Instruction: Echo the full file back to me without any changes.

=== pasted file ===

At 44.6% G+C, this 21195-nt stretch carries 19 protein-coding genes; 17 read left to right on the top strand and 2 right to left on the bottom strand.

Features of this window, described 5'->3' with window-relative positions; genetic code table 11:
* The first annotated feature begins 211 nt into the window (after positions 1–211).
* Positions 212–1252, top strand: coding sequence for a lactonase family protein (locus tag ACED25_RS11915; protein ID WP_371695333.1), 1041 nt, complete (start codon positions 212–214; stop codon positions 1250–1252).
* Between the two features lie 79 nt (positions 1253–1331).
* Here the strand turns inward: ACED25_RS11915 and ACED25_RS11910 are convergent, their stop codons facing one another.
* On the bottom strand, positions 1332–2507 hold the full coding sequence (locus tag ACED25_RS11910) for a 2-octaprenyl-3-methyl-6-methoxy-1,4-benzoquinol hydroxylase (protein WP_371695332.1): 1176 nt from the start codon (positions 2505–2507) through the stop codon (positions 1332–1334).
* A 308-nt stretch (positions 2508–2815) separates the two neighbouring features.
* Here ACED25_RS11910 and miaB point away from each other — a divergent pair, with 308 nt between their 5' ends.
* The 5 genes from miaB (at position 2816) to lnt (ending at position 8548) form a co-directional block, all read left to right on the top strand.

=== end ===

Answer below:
At 44.6% G+C, this 21195-nt stretch carries 19 protein-coding genes; 17 read left to right on the top strand and 2 right to left on the bottom strand.

Features of this window, described 5'->3' with window-relative positions; genetic code table 11:
* The first annotated feature begins 211 nt into the window (after positions 1–211).
* Positions 212–1252, top strand: coding sequence for a lactonase family protein (locus tag ACED25_RS11915; protein ID WP_371695333.1), 1041 nt, complete (start codon positions 212–214; stop codon positions 1250–1252).
* Between the two features lie 79 nt (positions 1253–1331).
* Here the strand turns inward: ACED25_RS11915 and ACED25_RS11910 are convergent, their stop codons facing one another.
* On the bottom strand, positions 1332–2507 hold the full coding sequence (locus tag ACED25_RS11910) for a 2-octaprenyl-3-methyl-6-methoxy-1,4-benzoquinol hydroxylase (protein WP_371695332.1): 1176 nt from the start codon (positions 2505–2507) through the stop codon (positions 1332–1334).
* A 308-nt stretch (positions 2508–2815) separates the two neighbouring features.
* Here ACED25_RS11910 and miaB point away from each other — a divergent pair, with 308 nt between their 5' ends.
* The 5 genes from miaB (at position 2816) to lnt (ending at position 8548) form a co-directional block, all read left to right on the top strand.